2. I agree with Liam about our lack of prayer for other churches.

    I don’t hear prayers for the poor and hurting in our community very often in a corporate setting, either. Many churches are good at praying for the needs of their members (“Please provide a job for Bob, Lord”), but sometimes those prayers stop at those sitting inside the four walls of the church.

    One thing I hear in prayer is the entreaty for the congregation to learn or connect with the essence of that week’s sermon, asking God to connect the words of the speaker with the hearts of the hearers.

  3. I find in all prayers, not just the public ones, but also in them, that there is lots of supplication and not enought adoration and thanksgiving. I wish we spoke about adoring God more and that we thanked Him more for answering our prayers, for providing for us, for guiding us.

  4. Jim, without a doubt I think the biggest lack we have is silence. I know that we usually think of this as a personal discipline.  However, I am so convicted that our public prayers need times of silence also.  When we are so busy praying the list or speaking, we retain control of the prayer time.  When we surrender in times of silence and remain still with our hearts open, God has the opportunity to speak.  Then we have the added blessing of community discernment as we reveal what it is that he is leading us to.

  5. Jim, prayer is very autobiographical isn’t it.  I am grateful for the mercy and patience of the Lord with some of my prayers.  I think one reason that I started using "prayer books" was simply because my prayers seemed to never get beyond a wishlist of sorts.  Nothing wrong I suppose with that in its proper place but I have come to believe that prayer is so much more than that.   Thoughtful post. Thanks once again.  BTW, I have been out of town for several days and away from my daily reads so I just noticed your graciousness to me in listing my blog and your kind words about it.  Thank you.  Shalom,Bobby Valentine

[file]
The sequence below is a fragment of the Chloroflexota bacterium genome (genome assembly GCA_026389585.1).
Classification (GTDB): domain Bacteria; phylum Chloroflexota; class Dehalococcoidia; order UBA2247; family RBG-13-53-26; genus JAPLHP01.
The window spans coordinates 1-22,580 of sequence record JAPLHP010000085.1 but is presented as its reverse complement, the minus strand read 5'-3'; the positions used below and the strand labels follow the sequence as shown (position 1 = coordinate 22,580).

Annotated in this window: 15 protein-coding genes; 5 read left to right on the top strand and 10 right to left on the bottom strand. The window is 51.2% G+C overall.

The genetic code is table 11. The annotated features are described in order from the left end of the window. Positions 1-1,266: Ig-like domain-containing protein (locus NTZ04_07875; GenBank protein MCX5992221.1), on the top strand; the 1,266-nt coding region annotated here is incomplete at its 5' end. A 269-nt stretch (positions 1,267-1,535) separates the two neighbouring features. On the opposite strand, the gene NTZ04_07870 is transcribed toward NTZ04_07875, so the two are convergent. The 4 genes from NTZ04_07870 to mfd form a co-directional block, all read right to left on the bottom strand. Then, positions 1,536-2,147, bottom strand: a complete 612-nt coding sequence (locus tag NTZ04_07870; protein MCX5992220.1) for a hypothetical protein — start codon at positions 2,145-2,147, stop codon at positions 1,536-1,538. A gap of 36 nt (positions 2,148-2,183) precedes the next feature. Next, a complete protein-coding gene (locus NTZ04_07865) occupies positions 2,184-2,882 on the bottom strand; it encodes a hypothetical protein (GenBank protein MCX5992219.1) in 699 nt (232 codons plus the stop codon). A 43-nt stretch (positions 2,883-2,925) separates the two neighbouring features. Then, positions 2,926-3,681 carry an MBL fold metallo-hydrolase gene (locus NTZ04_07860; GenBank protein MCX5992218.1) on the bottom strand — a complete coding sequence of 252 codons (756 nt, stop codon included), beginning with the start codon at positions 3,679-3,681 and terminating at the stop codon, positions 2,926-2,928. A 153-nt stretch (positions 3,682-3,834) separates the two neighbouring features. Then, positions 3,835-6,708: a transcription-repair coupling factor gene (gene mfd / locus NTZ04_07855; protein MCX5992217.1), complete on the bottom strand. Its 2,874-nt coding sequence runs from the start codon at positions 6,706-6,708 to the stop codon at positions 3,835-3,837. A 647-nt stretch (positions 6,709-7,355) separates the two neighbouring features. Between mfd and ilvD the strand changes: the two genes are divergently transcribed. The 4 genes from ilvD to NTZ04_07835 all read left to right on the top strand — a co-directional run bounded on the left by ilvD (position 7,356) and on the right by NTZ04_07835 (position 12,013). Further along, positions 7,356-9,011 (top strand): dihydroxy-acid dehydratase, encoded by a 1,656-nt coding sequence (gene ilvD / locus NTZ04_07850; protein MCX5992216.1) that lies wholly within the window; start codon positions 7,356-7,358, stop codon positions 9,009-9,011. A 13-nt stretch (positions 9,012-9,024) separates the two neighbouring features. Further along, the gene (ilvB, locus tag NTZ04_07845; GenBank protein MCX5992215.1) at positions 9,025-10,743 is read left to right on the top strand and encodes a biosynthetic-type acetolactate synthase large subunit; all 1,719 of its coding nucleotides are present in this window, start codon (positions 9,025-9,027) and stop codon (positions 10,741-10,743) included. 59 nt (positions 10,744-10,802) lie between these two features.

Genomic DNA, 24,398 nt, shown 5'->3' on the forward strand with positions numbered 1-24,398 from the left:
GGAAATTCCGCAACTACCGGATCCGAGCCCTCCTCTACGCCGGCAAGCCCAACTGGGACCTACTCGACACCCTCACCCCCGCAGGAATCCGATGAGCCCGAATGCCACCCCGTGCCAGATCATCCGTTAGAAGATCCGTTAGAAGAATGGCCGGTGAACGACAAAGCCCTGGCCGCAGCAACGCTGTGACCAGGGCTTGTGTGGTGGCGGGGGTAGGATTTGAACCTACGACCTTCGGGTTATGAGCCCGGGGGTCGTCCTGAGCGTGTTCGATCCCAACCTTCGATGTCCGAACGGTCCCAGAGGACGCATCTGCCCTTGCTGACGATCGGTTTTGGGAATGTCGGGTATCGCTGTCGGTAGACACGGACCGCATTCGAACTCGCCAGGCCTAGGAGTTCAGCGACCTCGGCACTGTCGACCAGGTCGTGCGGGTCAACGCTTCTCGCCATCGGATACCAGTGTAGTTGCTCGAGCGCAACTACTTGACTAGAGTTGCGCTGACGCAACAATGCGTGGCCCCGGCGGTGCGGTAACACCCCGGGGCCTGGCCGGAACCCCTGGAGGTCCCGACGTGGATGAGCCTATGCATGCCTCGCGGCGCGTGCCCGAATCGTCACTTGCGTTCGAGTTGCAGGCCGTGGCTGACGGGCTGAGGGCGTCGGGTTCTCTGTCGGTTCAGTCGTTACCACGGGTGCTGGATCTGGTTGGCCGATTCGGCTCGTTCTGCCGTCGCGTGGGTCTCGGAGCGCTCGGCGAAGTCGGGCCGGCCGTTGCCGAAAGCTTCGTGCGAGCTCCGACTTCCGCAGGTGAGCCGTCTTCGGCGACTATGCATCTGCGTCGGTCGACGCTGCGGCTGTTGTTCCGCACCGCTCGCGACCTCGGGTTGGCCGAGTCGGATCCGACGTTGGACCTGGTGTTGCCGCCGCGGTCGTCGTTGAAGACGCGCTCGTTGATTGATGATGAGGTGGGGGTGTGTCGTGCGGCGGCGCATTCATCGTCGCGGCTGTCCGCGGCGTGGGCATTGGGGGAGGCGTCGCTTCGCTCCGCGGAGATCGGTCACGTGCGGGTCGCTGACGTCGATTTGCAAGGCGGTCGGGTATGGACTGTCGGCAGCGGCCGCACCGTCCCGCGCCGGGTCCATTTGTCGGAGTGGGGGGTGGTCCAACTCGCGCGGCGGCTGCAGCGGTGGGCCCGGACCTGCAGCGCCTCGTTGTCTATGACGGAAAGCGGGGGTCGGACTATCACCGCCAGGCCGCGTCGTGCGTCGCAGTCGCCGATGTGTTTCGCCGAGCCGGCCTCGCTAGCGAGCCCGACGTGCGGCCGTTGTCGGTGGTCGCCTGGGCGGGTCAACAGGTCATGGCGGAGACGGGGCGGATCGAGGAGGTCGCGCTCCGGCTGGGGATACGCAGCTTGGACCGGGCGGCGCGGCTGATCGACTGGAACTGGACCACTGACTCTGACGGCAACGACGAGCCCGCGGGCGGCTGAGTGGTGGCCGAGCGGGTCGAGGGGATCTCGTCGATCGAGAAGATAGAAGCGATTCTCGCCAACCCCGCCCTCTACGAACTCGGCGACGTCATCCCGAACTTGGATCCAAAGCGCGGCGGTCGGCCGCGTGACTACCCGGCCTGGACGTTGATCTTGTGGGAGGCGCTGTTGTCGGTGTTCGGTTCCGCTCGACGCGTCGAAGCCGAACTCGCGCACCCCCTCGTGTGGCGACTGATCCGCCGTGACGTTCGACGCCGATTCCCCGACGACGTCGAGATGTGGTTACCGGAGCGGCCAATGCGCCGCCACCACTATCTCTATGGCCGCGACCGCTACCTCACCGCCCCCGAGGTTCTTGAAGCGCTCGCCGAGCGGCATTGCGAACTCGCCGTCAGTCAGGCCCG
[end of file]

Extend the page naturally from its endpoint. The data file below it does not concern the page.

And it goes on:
6. Jim,
    One glaring absence in our prayers is something Jesus spoke about directly–i.e., praying for enemies.  Almost each week someone prays for our soldiers, but I don’t remember the last time I heard some pray for our "enemies."  Have we allowed nationalistic fervor to dehumanize certain groups of people around the globe so that we, God’s children, dare not even lift them (our enemies) up in prayer?

  7. I have to say that there is some great observations in the comments here. Great question Jim!

    I think from my perspective the first thing that entered my mind is – that in public prayer I hear alot of “just bless us, Lord” type prayers. Asking for God’s approval of our plans and programs…

    I don’t hear much from the platform of prayers for widows, orphans, foreigners – those on the margin. I don’t hear much prayer inviting God to deepen and have His way in our communities…